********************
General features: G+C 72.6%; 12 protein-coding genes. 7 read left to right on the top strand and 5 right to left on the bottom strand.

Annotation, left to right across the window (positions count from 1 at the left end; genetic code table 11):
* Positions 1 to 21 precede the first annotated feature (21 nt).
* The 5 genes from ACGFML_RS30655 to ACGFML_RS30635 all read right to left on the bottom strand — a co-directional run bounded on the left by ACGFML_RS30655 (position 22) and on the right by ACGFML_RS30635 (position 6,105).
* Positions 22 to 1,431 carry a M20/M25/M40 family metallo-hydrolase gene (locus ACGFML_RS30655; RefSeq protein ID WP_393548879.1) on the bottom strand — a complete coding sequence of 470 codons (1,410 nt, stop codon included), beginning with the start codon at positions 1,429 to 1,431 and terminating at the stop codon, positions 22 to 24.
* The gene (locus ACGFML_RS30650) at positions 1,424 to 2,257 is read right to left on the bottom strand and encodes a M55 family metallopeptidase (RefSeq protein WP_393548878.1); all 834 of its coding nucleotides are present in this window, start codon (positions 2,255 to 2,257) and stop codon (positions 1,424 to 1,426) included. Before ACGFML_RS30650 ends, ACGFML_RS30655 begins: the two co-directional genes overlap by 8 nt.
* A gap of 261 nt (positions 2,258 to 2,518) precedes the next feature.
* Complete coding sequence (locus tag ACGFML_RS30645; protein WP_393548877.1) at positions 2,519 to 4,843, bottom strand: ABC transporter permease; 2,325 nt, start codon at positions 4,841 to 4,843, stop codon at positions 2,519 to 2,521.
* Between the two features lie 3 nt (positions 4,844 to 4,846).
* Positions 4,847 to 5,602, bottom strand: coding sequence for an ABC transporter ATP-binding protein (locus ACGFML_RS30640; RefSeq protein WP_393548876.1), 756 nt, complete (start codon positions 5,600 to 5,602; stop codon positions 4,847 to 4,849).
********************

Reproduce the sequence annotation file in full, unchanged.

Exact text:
General features: G+C 72.6%; 12 protein-coding genes. 7 read left to right on the top strand and 5 right to left on the bottom strand.

Annotation, left to right across the window (positions count from 1 at the left end; genetic code table 11):
* Positions 1 to 21 precede the first annotated feature (21 nt).
* The 5 genes from ACGFML_RS30655 to ACGFML_RS30635 all read right to left on the bottom strand — a co-directional run bounded on the left by ACGFML_RS30655 (position 22) and on the right by ACGFML_RS30635 (position 6,105).
* Positions 22 to 1,431 carry a M20/M25/M40 family metallo-hydrolase gene (locus ACGFML_RS30655; RefSeq protein ID WP_393548879.1) on the bottom strand — a complete coding sequence of 470 codons (1,410 nt, stop codon included), beginning with the start codon at positions 1,429 to 1,431 and terminating at the stop codon, positions 22 to 24.
* The gene (locus ACGFML_RS30650) at positions 1,424 to 2,257 is read right to left on the bottom strand and encodes a M55 family metallopeptidase (RefSeq protein WP_393548878.1); all 834 of its coding nucleotides are present in this window, start codon (positions 2,255 to 2,257) and stop codon (positions 1,424 to 1,426) included. Before ACGFML_RS30650 ends, ACGFML_RS30655 begins: the two co-directional genes overlap by 8 nt.
* A gap of 261 nt (positions 2,258 to 2,518) precedes the next feature.
* Complete coding sequence (locus tag ACGFML_RS30645; protein WP_393548877.1) at positions 2,519 to 4,843, bottom strand: ABC transporter permease; 2,325 nt, start codon at positions 4,841 to 4,843, stop codon at positions 2,519 to 2,521.
* Between the two features lie 3 nt (positions 4,844 to 4,846).
* Positions 4,847 to 5,602, bottom strand: coding sequence for an ABC transporter ATP-binding protein (locus ACGFML_RS30640; RefSeq protein WP_393548876.1), 756 nt, complete (start codon positions 5,600 to 5,602; stop codon positions 4,847 to 4,849).